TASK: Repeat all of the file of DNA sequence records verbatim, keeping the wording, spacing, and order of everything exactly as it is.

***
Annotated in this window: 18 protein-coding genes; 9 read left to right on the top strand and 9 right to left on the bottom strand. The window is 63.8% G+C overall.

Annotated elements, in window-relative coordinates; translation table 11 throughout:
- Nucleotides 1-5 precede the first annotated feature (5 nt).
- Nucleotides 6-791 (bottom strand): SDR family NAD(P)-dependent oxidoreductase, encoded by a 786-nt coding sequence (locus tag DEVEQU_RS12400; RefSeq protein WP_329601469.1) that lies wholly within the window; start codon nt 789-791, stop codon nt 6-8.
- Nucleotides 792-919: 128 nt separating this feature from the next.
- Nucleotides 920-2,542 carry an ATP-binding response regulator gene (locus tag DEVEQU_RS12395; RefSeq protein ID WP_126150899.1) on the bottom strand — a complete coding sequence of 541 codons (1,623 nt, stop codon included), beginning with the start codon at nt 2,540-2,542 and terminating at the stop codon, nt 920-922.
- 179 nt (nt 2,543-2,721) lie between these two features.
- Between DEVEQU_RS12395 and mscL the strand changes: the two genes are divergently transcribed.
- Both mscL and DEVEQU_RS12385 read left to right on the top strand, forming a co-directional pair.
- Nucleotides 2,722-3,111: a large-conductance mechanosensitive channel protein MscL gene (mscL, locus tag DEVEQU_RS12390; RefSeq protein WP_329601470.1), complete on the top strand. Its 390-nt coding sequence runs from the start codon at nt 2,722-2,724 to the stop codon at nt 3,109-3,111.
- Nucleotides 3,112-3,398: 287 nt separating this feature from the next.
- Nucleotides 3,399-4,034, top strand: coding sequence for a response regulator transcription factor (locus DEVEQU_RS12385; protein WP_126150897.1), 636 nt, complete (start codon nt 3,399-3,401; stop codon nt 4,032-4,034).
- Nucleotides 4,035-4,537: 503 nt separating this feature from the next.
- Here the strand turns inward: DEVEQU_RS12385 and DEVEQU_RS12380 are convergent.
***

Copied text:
Annotated in this window: 18 protein-coding genes; 9 read left to right on the top strand and 9 right to left on the bottom strand. The window is 63.8% G+C overall.

Annotated elements, in window-relative coordinates; translation table 11 throughout:
- Nucleotides 1-5 precede the first annotated feature (5 nt).
- Nucleotides 6-791 (bottom strand): SDR family NAD(P)-dependent oxidoreductase, encoded by a 786-nt coding sequence (locus tag DEVEQU_RS12400; RefSeq protein WP_329601469.1) that lies wholly within the window; start codon nt 789-791, stop codon nt 6-8.
- Nucleotides 792-919: 128 nt separating this feature from the next.
- Nucleotides 920-2,542 carry an ATP-binding response regulator gene (locus tag DEVEQU_RS12395; RefSeq protein ID WP_126150899.1) on the bottom strand — a complete coding sequence of 541 codons (1,623 nt, stop codon included), beginning with the start codon at nt 2,540-2,542 and terminating at the stop codon, nt 920-922.
- 179 nt (nt 2,543-2,721) lie between these two features.
- Between DEVEQU_RS12395 and mscL the strand changes: the two genes are divergently transcribed.
- Both mscL and DEVEQU_RS12385 read left to right on the top strand, forming a co-directional pair.
- Nucleotides 2,722-3,111: a large-conductance mechanosensitive channel protein MscL gene (mscL, locus tag DEVEQU_RS12390; RefSeq protein WP_329601470.1), complete on the top strand. Its 390-nt coding sequence runs from the start codon at nt 2,722-2,724 to the stop codon at nt 3,109-3,111.
- Nucleotides 3,112-3,398: 287 nt separating this feature from the next.
- Nucleotides 3,399-4,034, top strand: coding sequence for a response regulator transcription factor (locus DEVEQU_RS12385; protein WP_126150897.1), 636 nt, complete (start codon nt 3,399-3,401; stop codon nt 4,032-4,034).
- Nucleotides 4,035-4,537: 503 nt separating this feature from the next.
- Here the strand turns inward: DEVEQU_RS12385 and DEVEQU_RS12380 are convergent.